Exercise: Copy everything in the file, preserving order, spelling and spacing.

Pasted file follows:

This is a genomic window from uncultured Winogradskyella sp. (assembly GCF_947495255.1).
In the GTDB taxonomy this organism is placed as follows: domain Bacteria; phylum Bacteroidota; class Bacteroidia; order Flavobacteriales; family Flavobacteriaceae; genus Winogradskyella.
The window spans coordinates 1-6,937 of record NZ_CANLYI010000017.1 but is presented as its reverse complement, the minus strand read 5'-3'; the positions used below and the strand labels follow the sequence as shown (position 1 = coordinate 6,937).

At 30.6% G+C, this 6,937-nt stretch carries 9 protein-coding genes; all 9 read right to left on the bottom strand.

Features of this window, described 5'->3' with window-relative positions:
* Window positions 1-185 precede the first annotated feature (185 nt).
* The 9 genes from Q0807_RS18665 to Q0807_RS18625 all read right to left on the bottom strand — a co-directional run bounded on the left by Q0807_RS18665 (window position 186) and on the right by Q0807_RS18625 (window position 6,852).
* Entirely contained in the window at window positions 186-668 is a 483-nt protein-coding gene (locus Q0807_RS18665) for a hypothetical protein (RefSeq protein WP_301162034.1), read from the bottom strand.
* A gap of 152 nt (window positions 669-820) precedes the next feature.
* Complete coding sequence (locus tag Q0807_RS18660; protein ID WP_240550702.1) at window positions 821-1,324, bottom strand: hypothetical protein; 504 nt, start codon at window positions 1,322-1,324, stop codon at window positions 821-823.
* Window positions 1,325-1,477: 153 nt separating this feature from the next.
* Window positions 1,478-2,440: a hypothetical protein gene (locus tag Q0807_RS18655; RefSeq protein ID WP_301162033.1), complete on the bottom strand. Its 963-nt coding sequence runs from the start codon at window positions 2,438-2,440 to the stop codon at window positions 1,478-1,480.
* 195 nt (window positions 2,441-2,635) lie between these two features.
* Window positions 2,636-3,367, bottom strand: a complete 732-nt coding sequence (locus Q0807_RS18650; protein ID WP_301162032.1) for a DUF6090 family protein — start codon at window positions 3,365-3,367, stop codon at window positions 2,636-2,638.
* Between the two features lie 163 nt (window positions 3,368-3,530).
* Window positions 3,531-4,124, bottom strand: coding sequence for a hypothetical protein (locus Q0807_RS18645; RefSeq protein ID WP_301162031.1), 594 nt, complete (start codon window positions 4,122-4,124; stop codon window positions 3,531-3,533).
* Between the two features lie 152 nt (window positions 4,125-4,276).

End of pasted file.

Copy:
This is a genomic window from uncultured Winogradskyella sp. (assembly GCF_947495255.1).
In the GTDB taxonomy this organism is placed as follows: domain Bacteria; phylum Bacteroidota; class Bacteroidia; order Flavobacteriales; family Flavobacteriaceae; genus Winogradskyella.
The window spans coordinates 1-6,937 of record NZ_CANLYI010000017.1 but is presented as its reverse complement, the minus strand read 5'-3'; the positions used below and the strand labels follow the sequence as shown (position 1 = coordinate 6,937).

At 30.6% G+C, this 6,937-nt stretch carries 9 protein-coding genes; all 9 read right to left on the bottom strand.

Features of this window, described 5'->3' with window-relative positions:
* Window positions 1-185 precede the first annotated feature (185 nt).
* The 9 genes from Q0807_RS18665 to Q0807_RS18625 all read right to left on the bottom strand — a co-directional run bounded on the left by Q0807_RS18665 (window position 186) and on the right by Q0807_RS18625 (window position 6,852).
* Entirely contained in the window at window positions 186-668 is a 483-nt protein-coding gene (locus Q0807_RS18665) for a hypothetical protein (RefSeq protein WP_301162034.1), read from the bottom strand.
* A gap of 152 nt (window positions 669-820) precedes the next feature.
* Complete coding sequence (locus tag Q0807_RS18660; protein ID WP_240550702.1) at window positions 821-1,324, bottom strand: hypothetical protein; 504 nt, start codon at window positions 1,322-1,324, stop codon at window positions 821-823.
* Window positions 1,325-1,477: 153 nt separating this feature from the next.
* Window positions 1,478-2,440: a hypothetical protein gene (locus tag Q0807_RS18655; RefSeq protein ID WP_301162033.1), complete on the bottom strand. Its 963-nt coding sequence runs from the start codon at window positions 2,438-2,440 to the stop codon at window positions 1,478-1,480.
* 195 nt (window positions 2,441-2,635) lie between these two features.
* Window positions 2,636-3,367, bottom strand: a complete 732-nt coding sequence (locus Q0807_RS18650; protein ID WP_301162032.1) for a DUF6090 family protein — start codon at window positions 3,365-3,367, stop codon at window positions 2,636-2,638.
* Between the two features lie 163 nt (window positions 3,368-3,530).
* Window positions 3,531-4,124, bottom strand: coding sequence for a hypothetical protein (locus Q0807_RS18645; RefSeq protein ID WP_301162031.1), 594 nt, complete (start codon window positions 4,122-4,124; stop codon window positions 3,531-3,533).
* Between the two features lie 152 nt (window positions 4,125-4,276).